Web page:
Back in the days when I worked at CNN in Atlanta, and Ted Turner was still very much in charge, he had a ready response for anyone who questioned his company’s no-smoking policy for employees: “Anyone who smokes is stupid,” he would say, “and I don’t want stupid people working for me.” That was generally enough to silence further protest. Grandfathered to indulge their filthy habit were a couple of dozen CNN “originals,” who could be seen huddled outside the doors of the CNN Center, shoulders hunched against the winter chill or a summer downpour as they puffed the loathsome weed.
Turner’s condemnation was harsh, but it made the point. Prospective employees are more than just lines on a resumé. Their choices and their habits define them. People are the sum of their deeds. If you wanted to work for Turner Broadcasting, you quit smoking if you’d already started, and of course you didn’t dare start. I’m not sure whether the ban was ever enforced—indeed, whether it was enforceable—but I suspect that the place was better for it. People didn’t reek of cigarette smoke, there weren’t a lot of smokers hacking away, spreading germs across the wide-open newsroom, and employees were more likely to enjoy better overall health, which cut down on absenteeism and medical expenses.
If you haven’t been paying attention since the Surgeon General issued his landmark report on smoking back in 1964, here’s what you’ve missed over the last half-century: If you smoke cigarettes, they will probably kill you. According to the Centers for Disease Control, “Tobacco use is the single most preventable cause of disease, disability, and death in the United States.” Some 1,200 people die from cigarette-related illnesses every single day. And lung cancer is not a pretty way to die.
The question of course is whether an employer has the right to forbid its employees from smoking on their own time, an issue close to home with Flagler County’s recently-enacted ban. Opponents of ordinances like Flagler’s—which often includes the ACLU—say that as long as smoking, like drinking, is legal, it cannot be arbitrarily singled out for opprobrium. Proponents say that a healthier workplace is in everyone’s interest, especially as the Affordable Care Act nudges us closer to a true actuarial structure, in which the healthy help to subsidize the sick. Soaring medical costs are requiring all of us to take a more proactive role in staying healthy.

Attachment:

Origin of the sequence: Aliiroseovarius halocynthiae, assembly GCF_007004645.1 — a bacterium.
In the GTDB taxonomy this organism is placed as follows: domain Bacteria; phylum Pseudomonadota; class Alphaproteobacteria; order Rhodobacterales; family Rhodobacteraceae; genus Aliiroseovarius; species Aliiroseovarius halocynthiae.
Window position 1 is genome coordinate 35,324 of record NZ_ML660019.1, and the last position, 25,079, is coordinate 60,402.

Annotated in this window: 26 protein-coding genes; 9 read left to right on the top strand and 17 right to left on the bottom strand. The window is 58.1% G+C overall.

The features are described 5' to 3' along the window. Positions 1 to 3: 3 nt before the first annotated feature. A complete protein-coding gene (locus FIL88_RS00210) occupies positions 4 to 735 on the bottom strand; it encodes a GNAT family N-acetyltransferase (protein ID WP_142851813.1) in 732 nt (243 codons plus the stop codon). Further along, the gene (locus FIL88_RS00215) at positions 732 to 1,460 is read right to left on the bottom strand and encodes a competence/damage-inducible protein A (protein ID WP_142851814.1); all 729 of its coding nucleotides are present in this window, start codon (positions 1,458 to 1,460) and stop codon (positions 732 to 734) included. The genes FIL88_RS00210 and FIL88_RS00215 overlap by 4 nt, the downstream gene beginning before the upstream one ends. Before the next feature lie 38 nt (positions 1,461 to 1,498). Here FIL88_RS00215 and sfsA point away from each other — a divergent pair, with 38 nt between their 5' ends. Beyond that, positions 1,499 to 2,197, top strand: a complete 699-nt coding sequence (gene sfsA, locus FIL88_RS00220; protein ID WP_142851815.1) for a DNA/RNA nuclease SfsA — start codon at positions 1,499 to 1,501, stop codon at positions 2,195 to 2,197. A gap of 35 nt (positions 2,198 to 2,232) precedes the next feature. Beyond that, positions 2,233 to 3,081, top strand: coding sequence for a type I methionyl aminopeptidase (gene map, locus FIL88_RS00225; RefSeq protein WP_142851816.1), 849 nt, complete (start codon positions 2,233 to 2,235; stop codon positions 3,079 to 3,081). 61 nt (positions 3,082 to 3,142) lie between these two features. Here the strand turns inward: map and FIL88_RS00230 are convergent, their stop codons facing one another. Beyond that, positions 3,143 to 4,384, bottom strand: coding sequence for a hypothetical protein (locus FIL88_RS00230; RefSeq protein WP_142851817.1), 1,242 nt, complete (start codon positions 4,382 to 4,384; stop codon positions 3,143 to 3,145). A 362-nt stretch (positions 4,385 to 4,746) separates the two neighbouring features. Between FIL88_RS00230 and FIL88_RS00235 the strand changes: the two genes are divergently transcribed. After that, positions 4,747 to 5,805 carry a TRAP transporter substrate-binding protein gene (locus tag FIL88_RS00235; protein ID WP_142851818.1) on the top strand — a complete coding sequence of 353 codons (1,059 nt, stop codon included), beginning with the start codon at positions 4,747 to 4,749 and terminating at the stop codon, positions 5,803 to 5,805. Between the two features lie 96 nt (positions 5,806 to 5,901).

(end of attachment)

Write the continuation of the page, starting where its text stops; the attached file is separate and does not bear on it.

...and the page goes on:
As a lifelong nonsmoker, I can’t fathom why anyone of sound mind wouldn’t do everything in his or her power to stop the habit. But I know that quitting is, for most people, difficult at best, and next to impossible for some. There are all sorts of products on the market designed to break the nicotine chokehold. But the truth is that a great many people will not stop if they do not have a compelling reason to do so.
For many smokers, it takes a pregnancy to make them stop. Suddenly there is an incentive far more powerful than any study or scary TV commercials. For mothers-to-be, the toll on a developing fetus is direct and obvious. Fathers also become aware that their habits, good and bad, are likely to be copied by their young children.
If a pregnancy is not in the cards, and we all agree that smoking is bad for you, and we all bear the costs of smoking-related illnesses, maybe what is required are some incentives that really mean something. You would think that the prospect of coughing up your lungs a few decades hence would be incentive enough for most people. But folks tend to live in the here and now, and most of us have a hard time contemplating our own demise. So, losing your job because you can’t, or won’t, kick the habit? No presents under the Christmas tree because that job you had, suddenly you don’t have? Is that enough of an incentive to quit?
OK, I know this sounds heartless, as I reside smugly in my smoke-free home. But consider again Turner’s edict. No one really feared being spied through the living-room window smoking a Camel, and no one was frisked by Turner Security for hidden butts. But each and every employee had made a promise, and the guardians of that promise were … each and every employee. Atlanta remains, in some ways, a small town, and if you were lighting up in a bar it would not be unusual to be seen by a co-worker. There was no honor system—you weren’t going to get turned in—but there would be an unspoken acknowledgment that the smoker had violated a code we all labored under. Condemnation by your peers is indeed a strong incentive.
For legions of job-seekers, drug testing is an unquestioned part of the routine. Most people understand that the use of illegal drugs can have far-reaching consequences—stealing, for instance–none of which an employer can tolerate. My younger daughter is in the midst of job-hunting, and has to take a drug test for most of the positions for which she has applied, none of which involve driving or operating machinery. But when I asked her whether any of the prospective employers have rules against smoking, she looked at me as if I were nuts. Employers don’t want the drug-impaired on the payroll, but maybe they’d be doing everyone a favor if they had the same attitude toward the nicotine addicted.
Steve Robinson moved to Flagler County after a 30-year career in New York and Atlanta in print, TV and the Web. Reach him by email here.